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Cheers! French wine, vines headed home after year in space

Written by  Monday, 11 January 2021 16:56
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Cheers! French wine, vines headed home after year in space
This photo provided by NASA shows SpaceX's Dragon undocking from International Space Station on Tuesday, Jan. 12, 2021. SpaceX's Dragon cargo capsule undocked with 12 bottles of Bordeaux wine and hundreds of snippets of Merlot and Cabernet Sauvignon vines. The capsule is aiming for a splashdown in the Gulf of Mexico off the Florida coast Wednesday night. (NASA via AP)

The International Space Station bid adieu Tuesday to 12 bottles of French Bordeaux wine and hundreds of snippets of grapevines that spent a year orbiting the world in the name of science.

SpaceX's Dragon cargo capsule undocked with the and vines—and thousands of pounds of other gear and research, including mice—and aimed for a splashdown Wednesday night in the Gulf of Mexico off the coast of Tampa. The Atlantic had been targeted, but poor weather shifted the arrival to Florida's other side. SpaceX's supply ships previously parachuted into the Pacific.

The carefully packed wine—each bottle nestled inside a steel cylinder to prevent breakage—remained corked aboard the orbiting lab. Space Cargo Unlimited, a Luxembourg startup behind the experiments, wanted the wine to age for an entire year up there.

None of the bottles will be opened until the end of February. That's when the company will pop open a bottle or two for an out-of-this-world wine tasting in Bordeaux by some of France's top connoisseurs and experts. Months of chemical testing will follow. Researchers are eager to see how altered the sedimentation and bubbles.

Agricultural science is the primary objective, stresses Nicolas Gaume, the company's CEO and co-founder, although he admits it will be fun to sample the wine. He'll be among the lucky few taking a sip.

"Our goal is to tackle the solution of how we're going to have an agriculture tomorrow that is both organic and healthy and able to feed humanity, and we think space has the key," Gaume said from Bordeaux.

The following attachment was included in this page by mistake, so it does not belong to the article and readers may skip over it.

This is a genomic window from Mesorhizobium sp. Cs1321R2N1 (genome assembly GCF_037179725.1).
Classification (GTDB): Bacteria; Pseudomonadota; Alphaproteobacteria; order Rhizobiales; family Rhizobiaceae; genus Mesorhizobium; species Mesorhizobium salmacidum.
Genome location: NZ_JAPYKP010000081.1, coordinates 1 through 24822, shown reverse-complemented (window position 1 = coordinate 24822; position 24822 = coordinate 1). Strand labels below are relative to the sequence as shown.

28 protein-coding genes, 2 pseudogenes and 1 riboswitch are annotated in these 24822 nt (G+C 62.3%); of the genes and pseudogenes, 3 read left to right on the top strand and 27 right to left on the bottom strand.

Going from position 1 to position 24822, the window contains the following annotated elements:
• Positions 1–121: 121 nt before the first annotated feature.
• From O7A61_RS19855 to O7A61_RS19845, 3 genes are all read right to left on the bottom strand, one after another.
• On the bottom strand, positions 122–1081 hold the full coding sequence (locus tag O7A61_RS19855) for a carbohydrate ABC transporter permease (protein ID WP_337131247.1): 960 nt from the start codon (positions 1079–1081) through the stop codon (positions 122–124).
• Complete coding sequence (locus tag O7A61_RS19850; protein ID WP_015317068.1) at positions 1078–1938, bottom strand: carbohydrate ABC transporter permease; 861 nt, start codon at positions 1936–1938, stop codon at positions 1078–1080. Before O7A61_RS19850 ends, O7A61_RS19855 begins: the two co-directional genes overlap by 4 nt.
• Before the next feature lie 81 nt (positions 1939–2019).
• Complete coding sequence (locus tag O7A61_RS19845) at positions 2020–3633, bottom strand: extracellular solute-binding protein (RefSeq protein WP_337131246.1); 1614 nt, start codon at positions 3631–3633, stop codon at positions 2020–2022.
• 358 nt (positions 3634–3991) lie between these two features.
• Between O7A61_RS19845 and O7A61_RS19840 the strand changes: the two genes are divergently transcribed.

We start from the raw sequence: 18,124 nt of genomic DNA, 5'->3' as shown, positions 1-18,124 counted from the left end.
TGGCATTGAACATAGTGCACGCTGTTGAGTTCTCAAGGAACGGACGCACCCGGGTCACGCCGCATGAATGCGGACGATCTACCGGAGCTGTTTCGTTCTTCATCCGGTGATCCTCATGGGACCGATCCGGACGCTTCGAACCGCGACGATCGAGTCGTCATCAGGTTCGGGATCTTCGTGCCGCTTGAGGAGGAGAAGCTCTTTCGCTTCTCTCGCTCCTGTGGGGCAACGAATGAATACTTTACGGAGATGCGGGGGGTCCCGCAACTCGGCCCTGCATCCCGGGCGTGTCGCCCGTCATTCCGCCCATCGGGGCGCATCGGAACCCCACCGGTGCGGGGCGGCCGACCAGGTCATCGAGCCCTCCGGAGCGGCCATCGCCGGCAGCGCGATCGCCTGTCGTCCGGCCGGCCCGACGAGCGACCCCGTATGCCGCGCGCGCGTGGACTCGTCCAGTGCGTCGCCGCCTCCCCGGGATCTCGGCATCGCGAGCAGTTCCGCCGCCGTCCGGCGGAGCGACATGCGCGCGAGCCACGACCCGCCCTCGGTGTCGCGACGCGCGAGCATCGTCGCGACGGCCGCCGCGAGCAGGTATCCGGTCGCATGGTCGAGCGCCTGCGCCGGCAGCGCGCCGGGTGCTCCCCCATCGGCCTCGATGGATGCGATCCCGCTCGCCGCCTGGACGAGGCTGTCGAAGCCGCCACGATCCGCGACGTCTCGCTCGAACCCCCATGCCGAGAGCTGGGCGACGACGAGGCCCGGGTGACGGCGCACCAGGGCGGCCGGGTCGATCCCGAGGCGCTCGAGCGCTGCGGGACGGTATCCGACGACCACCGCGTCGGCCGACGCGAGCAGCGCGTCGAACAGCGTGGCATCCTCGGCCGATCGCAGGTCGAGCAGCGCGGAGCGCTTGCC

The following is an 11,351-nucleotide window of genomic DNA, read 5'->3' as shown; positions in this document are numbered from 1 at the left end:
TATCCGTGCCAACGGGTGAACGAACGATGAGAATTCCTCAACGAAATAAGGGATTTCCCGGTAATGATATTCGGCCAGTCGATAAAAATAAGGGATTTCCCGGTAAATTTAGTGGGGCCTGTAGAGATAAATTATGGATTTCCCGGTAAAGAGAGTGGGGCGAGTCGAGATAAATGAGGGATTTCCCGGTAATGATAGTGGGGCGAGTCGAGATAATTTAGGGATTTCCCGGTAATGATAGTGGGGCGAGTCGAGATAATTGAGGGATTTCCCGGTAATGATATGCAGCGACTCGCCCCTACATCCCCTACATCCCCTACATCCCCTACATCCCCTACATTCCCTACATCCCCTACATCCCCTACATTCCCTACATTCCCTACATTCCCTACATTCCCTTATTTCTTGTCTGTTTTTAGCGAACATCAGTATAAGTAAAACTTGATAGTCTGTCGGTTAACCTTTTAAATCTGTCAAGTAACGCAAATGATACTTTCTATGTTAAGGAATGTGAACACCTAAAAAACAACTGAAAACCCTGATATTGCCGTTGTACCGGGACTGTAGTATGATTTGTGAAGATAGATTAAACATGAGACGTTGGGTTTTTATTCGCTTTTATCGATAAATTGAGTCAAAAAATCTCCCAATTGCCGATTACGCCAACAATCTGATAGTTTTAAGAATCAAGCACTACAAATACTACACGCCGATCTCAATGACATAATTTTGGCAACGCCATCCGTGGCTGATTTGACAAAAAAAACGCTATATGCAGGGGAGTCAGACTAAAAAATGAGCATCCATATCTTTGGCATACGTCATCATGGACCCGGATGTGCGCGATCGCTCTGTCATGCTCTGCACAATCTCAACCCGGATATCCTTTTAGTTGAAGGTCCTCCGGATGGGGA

Cheers! French wine, vines headed home after year in space
In this Saturday, Nov. 2, 2019 photo provided by Space Cargo Unlimited, researchers from the company prepare bottles of French red wine to be flown from Wallops Island, Va., to the International Space Station. On Monday, Jan. 11, 2021, the International Space Station bids adieu to 12 bottles of the French Bordeaux and hundreds of snippets of Merlot and Cabernet Sauvignon vines that spent a year orbiting the world in the name of science. (Space Cargo Unlimited via AP)

With , Gaume said agricultural products like grapes will need to adapt to harsher conditions. Through a series of space experiments, Space Cargo Unlimited hopes to take what's learned by stressing the plants in weightlessness and turn that into more robust and resilient plants on Earth.

There's another benefit. Gaume expects future explorers to the moon and Mars will want to enjoy some of Earth's pleasures.

"Being French, it's part of life to have some good food and good wine," he told The Associated Press.

Gaume said private investors helped fund the experiments. He declined to provide the project cost.

The wine hitched a ride to the space station in November 2019 aboard a Northrop Grumman supply ship. The 320 Merlot and Cabernet Sauvignon vine snippets, called canes in the grape-growing business, were launched by SpaceX last March.

SpaceX is the only shipper capable of returning experiments and other items intact. The other cargo capsules are filled with trash and burn up when reentering Earth's atmosphere.



© 2021 The Associated Press. All rights reserved. This material may not be published, broadcast, rewritten or redistributed without permission.

Citation: Cheers! French wine, vines headed home after year in space (2021, January 12) retrieved 12 January 2021 from https://phys.org/news/2021-01-french-wine-vines-home-year.html
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